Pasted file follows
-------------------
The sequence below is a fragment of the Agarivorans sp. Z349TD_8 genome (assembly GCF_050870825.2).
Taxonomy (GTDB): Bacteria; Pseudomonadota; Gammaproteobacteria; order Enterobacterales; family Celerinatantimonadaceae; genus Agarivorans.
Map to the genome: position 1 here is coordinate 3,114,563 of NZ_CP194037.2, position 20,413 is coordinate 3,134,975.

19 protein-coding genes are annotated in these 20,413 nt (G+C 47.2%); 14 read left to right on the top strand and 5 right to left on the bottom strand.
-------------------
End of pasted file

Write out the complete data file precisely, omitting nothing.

The sequence below is a fragment of the Agarivorans sp. Z349TD_8 genome (assembly GCF_050870825.2).
Taxonomy (GTDB): Bacteria; Pseudomonadota; Gammaproteobacteria; order Enterobacterales; family Celerinatantimonadaceae; genus Agarivorans.
Map to the genome: position 1 here is coordinate 3,114,563 of NZ_CP194037.2, position 20,413 is coordinate 3,134,975.

19 protein-coding genes are annotated in these 20,413 nt (G+C 47.2%); 14 read left to right on the top strand and 5 right to left on the bottom strand.